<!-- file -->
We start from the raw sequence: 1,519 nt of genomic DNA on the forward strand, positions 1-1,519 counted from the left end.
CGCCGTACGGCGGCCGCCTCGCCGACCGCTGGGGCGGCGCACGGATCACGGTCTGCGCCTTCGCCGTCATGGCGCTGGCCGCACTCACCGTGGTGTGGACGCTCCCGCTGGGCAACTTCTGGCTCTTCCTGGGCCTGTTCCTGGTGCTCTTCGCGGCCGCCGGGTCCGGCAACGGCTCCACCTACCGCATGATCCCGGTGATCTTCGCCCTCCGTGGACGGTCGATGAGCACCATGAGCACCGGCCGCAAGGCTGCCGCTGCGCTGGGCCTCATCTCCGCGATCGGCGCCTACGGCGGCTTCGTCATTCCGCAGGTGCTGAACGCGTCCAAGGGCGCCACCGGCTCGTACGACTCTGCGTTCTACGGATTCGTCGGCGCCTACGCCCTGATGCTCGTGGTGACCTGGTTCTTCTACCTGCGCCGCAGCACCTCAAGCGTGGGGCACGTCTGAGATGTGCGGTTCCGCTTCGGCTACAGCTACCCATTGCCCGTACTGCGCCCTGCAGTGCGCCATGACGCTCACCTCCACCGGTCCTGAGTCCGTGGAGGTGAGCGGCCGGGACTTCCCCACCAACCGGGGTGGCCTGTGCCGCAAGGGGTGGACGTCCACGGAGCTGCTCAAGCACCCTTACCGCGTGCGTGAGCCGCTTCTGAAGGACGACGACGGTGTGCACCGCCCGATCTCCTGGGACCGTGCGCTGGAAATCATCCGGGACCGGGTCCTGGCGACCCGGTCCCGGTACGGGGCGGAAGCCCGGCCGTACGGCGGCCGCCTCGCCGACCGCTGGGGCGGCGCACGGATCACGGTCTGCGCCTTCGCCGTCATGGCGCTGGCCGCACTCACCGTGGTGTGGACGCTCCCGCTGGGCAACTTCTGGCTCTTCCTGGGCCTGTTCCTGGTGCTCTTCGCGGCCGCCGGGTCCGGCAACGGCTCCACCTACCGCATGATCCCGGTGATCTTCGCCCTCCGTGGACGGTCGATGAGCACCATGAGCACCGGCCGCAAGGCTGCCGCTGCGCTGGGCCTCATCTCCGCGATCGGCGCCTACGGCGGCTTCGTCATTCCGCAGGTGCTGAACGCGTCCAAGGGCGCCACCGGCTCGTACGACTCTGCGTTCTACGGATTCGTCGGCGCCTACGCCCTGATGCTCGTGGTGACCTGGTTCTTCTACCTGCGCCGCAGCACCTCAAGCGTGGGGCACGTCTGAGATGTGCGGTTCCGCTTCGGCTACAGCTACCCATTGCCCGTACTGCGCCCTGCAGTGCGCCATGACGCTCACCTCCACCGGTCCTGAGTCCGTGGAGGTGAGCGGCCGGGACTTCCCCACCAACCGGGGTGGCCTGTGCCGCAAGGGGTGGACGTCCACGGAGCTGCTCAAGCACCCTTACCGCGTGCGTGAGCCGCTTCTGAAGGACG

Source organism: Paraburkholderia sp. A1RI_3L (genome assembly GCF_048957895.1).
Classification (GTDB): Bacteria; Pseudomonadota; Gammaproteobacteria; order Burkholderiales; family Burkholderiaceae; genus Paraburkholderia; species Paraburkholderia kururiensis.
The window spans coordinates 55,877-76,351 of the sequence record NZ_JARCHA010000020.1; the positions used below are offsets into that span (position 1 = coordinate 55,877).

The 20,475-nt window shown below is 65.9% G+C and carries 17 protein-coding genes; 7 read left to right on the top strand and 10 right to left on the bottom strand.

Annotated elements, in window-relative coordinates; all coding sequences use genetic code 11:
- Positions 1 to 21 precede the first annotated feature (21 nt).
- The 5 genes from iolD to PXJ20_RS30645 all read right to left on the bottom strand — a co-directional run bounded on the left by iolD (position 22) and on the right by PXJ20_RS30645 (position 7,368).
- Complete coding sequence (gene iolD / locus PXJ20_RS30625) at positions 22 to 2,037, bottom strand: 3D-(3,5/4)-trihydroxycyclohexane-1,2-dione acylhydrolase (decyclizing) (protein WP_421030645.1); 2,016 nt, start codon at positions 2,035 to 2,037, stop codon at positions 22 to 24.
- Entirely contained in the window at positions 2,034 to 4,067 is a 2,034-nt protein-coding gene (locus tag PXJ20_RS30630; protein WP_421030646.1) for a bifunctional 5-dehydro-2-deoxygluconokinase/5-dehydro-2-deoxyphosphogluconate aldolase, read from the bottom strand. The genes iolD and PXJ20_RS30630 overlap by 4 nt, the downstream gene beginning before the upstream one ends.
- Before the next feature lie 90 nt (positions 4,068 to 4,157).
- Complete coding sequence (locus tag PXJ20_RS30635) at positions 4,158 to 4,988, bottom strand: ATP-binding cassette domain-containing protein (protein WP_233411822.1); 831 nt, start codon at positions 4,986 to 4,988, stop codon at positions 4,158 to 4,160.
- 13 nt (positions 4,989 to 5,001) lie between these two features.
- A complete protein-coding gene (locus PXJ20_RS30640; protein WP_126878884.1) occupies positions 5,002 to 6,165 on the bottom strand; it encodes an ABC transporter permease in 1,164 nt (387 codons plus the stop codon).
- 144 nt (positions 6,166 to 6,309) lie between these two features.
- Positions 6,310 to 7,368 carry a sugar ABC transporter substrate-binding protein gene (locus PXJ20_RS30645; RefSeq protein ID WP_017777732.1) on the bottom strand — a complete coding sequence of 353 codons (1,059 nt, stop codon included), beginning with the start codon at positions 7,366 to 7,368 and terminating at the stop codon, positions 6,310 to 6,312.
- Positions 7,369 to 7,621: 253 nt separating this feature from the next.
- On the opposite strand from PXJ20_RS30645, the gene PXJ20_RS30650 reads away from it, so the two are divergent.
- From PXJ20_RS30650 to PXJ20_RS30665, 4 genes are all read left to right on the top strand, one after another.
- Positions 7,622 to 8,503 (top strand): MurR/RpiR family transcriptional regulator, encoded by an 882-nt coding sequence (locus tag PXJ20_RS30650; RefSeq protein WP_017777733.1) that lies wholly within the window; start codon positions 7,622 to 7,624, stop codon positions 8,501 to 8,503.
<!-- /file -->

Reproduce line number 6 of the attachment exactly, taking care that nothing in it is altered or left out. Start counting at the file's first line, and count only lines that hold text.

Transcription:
The 20,475-nt window shown below is 65.9% G+C and carries 17 protein-coding genes; 7 read left to right on the top strand and 10 right to left on the bottom strand.